Collins' first targets are the "cavalry of denial" who are lining up to contest the Labour leadership, so Yvette Cooper and Andy Burnham. Noting that Labour's electoral problem was as significant in England as in the much reported Scotland, he describes Yvette Cooper's recent article for the "Mirror" as "a platitudinous, intern-drafted press release for the Pontefract and Castleford Express", taking her to task for the blithe belief that the average voter really liked a lot of what Labour was saying. Er, no they didn't, notes Collins.
On to Andy Burnham, whom he beautifully stilletos for being "close to tears about how much he loves the NHS" during the election campaign, and goes on to lambast for his belief that millions of people need to have an "emotional connection" with the Labour Party. Responds Collins, "Normal people, in the normal world, have emotional attachments to their families not the Labour Party". On Burnham's leadership bid, the columnist says that "I don't mind that Mr Burnham is Len McCluskey's candidate but it really worries me that he might be George Osborne's". (There is, by the way, a fantastically vituperative several lines aimed at McCluskey's wretched impact on the Labour Party concluding "belt up and leave the politics to people who know what they're doing.")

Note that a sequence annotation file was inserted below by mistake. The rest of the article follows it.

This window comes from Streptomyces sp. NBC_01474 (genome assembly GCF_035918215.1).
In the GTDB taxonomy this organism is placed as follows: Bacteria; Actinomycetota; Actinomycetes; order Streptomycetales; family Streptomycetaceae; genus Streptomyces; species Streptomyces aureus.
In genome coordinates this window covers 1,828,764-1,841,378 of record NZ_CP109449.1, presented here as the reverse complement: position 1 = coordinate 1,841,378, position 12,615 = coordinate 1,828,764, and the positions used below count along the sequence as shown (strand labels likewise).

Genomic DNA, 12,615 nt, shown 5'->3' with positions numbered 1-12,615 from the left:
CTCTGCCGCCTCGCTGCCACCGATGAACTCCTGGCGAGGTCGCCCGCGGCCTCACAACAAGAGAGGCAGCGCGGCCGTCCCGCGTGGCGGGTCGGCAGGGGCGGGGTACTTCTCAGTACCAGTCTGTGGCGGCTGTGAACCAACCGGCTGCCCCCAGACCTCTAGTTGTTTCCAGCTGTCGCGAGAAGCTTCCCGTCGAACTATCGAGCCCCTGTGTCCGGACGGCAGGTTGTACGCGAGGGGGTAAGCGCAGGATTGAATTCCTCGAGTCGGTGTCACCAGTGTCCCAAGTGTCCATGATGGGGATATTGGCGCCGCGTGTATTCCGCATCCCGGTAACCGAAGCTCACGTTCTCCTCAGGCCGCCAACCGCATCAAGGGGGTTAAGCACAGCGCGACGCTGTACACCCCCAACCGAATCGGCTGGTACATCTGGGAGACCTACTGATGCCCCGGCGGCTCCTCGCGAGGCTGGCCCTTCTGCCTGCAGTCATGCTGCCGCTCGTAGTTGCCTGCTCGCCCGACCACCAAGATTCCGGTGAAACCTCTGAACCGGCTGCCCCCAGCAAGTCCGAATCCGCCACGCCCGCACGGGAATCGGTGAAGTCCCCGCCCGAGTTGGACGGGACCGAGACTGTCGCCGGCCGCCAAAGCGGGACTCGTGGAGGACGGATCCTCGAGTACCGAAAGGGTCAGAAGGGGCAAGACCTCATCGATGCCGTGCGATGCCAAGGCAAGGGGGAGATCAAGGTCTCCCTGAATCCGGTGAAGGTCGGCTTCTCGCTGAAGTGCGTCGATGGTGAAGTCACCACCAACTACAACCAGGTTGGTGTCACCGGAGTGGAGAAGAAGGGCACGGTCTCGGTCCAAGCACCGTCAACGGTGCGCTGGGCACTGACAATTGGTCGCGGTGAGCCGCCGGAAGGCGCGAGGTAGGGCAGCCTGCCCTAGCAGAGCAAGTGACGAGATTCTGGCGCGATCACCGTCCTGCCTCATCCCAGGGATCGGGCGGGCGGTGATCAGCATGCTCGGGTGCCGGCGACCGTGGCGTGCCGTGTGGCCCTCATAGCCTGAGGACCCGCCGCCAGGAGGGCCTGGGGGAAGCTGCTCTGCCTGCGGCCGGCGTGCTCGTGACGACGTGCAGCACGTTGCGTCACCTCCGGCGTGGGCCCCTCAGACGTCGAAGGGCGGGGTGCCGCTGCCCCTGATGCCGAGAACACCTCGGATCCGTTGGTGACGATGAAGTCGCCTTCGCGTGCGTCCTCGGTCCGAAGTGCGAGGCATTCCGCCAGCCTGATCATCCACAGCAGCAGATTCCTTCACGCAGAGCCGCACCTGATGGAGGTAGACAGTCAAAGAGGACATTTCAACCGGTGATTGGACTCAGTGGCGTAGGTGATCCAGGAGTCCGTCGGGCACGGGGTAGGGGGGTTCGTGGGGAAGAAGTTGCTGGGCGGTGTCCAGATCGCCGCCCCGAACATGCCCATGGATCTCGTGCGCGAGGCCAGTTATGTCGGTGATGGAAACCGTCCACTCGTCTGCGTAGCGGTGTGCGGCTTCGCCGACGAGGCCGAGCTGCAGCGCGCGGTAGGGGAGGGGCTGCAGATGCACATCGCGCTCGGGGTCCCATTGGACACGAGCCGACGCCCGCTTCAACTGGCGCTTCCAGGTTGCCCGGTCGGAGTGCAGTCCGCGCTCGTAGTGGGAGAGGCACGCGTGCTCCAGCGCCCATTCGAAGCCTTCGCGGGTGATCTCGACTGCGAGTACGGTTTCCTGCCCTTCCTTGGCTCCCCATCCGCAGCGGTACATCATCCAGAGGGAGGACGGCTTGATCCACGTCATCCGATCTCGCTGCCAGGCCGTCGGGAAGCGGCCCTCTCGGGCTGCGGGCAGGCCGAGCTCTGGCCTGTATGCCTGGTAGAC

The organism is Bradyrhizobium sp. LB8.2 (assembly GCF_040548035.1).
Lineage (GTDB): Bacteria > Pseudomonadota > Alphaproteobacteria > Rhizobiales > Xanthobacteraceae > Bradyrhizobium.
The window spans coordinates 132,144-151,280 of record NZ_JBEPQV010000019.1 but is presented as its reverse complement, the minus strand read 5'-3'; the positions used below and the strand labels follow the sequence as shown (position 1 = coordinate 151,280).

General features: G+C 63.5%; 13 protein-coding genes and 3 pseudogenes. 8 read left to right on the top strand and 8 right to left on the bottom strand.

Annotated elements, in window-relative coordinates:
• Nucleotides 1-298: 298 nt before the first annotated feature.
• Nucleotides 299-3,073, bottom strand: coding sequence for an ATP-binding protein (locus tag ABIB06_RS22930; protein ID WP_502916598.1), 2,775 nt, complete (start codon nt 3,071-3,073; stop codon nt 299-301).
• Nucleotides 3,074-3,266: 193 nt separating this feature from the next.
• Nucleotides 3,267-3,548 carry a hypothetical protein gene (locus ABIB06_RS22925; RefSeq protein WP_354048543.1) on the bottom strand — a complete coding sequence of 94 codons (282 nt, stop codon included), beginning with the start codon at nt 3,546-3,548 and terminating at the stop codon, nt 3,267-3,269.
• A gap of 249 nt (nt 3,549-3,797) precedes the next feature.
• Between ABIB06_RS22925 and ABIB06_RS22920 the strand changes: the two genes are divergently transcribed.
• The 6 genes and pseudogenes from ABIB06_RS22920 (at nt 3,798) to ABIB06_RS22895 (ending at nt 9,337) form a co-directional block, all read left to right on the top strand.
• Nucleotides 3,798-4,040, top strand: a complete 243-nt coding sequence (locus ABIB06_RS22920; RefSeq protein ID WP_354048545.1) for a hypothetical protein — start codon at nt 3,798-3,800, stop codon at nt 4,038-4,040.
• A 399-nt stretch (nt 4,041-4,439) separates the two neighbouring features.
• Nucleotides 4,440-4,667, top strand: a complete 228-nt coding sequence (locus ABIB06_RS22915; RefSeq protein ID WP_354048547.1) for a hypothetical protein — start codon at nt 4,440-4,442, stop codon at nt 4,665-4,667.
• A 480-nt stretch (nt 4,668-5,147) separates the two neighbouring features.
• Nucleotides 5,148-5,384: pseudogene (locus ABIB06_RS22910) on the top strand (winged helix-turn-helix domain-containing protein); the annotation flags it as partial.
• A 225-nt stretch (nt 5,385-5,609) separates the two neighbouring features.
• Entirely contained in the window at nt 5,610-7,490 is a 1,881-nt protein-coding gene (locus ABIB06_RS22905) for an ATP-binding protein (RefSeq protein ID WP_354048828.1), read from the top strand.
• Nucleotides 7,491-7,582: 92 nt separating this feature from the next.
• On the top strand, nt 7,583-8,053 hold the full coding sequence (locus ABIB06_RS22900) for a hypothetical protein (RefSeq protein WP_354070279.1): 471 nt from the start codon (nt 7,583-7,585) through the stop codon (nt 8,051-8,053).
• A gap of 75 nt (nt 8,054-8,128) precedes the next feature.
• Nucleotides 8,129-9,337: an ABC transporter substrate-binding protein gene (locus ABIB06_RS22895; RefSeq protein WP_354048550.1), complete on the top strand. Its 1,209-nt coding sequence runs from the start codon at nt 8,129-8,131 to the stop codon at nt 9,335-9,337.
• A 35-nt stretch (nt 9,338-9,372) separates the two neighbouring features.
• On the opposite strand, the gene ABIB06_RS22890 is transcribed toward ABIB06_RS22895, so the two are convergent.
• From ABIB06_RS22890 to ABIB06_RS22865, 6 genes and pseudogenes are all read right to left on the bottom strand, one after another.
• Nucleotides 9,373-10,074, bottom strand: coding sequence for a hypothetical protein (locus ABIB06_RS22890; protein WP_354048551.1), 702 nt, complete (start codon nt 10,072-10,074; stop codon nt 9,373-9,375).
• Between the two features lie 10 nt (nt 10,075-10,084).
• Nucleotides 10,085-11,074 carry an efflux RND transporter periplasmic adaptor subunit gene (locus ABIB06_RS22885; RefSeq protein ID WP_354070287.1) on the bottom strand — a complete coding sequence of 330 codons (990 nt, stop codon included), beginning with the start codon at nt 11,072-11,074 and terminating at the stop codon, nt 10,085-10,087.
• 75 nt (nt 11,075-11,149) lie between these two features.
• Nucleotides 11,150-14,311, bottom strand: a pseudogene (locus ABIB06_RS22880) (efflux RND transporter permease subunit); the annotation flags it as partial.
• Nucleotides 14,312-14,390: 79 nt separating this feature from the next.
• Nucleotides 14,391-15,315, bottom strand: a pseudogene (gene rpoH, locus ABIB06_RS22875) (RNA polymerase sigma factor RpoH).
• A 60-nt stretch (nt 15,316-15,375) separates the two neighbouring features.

But it is Ed Miliband for whom Philip Collins reserves his most scathing ire. Noting that Mr. Miliband shows little sign of acknowledging that his whole election strategy might have been wrong, based as it was on a misguided belief that the country had somehow moved, or could be persuaded to move, sharp left, Collins takes the former leader to task for his vain and misguided campiagn. Suggesting that the Miliband strategy was to speak only to the 2% of the rich and 8% of the poor, but not to the unsqueezed middle in between, he writes:
"The Labour party in 2015 became the victim of a ghastly atavistic dispute, the lab rat for Mr Miliband's experiment in proving that his father, who insisted there was no parliamentary road to socialism, was right all along."
It is a tour de force of an article, well worth the price of today's "Times" (it is behind a paywall online, but cough up for a copy; if we don't pay for our journalism we'll end up with only having uninformed free stuff and that's no future for comment or reportage). Andy Burnham is overdue for a bit of well placed lambasting. A ghastly, over-emotional head in the sand denier of even his own previous record as Health Secretary, he must indeed be the preferred choice of the Tory Party for next Labour leader. He's good for another few constituency defections in five years time if anybody is. But Miliband too, in his absolute conviction that he was the right leader for Labour, a conviction that took him to fratricide and then to five years of sheer bloody torture for his party as they tried to convince themselves that he would come good in the end, is overdue for a bit of effective dousing.
Collins suggests that there could be optimism for the Labour party if they bother to heed the lines of the re-awakened Blairites and go for a next generation leader like Umunna, Kendall or Hunt. He's almost certainly right. If the Tories are worried that the next five years will watch them slowly unravel and expose their fractious tensions to the electorate, they will be praying that Len McCluskey remains the most influential player in the choice of the next Labour leader.